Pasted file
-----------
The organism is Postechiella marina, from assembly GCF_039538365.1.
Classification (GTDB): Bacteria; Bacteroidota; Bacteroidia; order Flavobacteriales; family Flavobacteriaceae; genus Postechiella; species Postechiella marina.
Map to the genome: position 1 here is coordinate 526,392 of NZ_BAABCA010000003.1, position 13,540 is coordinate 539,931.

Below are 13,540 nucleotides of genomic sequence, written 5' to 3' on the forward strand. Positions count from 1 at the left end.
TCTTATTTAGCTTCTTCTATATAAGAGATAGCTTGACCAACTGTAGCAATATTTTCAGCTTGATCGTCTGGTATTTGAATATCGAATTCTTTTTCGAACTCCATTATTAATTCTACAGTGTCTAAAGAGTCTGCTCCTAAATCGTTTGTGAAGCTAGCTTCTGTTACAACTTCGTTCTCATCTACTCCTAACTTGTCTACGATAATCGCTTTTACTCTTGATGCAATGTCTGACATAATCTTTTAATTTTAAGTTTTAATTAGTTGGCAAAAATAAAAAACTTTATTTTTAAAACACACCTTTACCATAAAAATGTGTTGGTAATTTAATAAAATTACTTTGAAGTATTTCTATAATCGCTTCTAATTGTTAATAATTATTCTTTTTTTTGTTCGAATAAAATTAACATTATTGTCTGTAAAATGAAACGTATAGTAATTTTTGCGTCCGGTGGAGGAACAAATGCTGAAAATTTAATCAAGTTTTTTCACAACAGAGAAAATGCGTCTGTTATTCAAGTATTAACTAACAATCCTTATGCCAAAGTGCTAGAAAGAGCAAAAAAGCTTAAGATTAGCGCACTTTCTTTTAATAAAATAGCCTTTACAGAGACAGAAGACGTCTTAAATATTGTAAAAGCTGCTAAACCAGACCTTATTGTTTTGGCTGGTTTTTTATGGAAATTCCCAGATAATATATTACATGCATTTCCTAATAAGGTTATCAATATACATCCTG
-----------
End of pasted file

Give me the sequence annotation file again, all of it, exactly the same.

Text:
The organism is Postechiella marina, from assembly GCF_039538365.1.
Classification (GTDB): Bacteria; Bacteroidota; Bacteroidia; order Flavobacteriales; family Flavobacteriaceae; genus Postechiella; species Postechiella marina.
Map to the genome: position 1 here is coordinate 526,392 of NZ_BAABCA010000003.1, position 13,540 is coordinate 539,931.

Below are 13,540 nucleotides of genomic sequence, written 5' to 3' on the forward strand. Positions count from 1 at the left end.
TCTTATTTAGCTTCTTCTATATAAGAGATAGCTTGACCAACTGTAGCAATATTTTCAGCTTGATCGTCTGGTATTTGAATATCGAATTCTTTTTCGAACTCCATTATTAATTCTACAGTGTCTAAAGAGTCTGCTCCTAAATCGTTTGTGAAGCTAGCTTCTGTTACAACTTCGTTCTCATCTACTCCTAACTTGTCTACGATAATCGCTTTTACTCTTGATGCAATGTCTGACATAATCTTTTAATTTTAAGTTTTAATTAGTTGGCAAAAATAAAAAACTTTATTTTTAAAACACACCTTTACCATAAAAATGTGTTGGTAATTTAATAAAATTACTTTGAAGTATTTCTATAATCGCTTCTAATTGTTAATAATTATTCTTTTTTTTGTTCGAATAAAATTAACATTATTGTCTGTAAAATGAAACGTATAGTAATTTTTGCGTCCGGTGGAGGAACAAATGCTGAAAATTTAATCAAGTTTTTTCACAACAGAGAAAATGCGTCTGTTATTCAAGTATTAACTAACAATCCTTATGCCAAAGTGCTAGAAAGAGCAAAAAAGCTTAAGATTAGCGCACTTTCTTTTAATAAAATAGCCTTTACAGAGACAGAAGACGTCTTAAATATTGTAAAAGCTGCTAAACCAGACCTTATTGTTTTGGCTGGTTTTTTATGGAAATTCCCAGATAATATATTACATGCATTTCCTAATAAGGTTATCAATATACATCCTG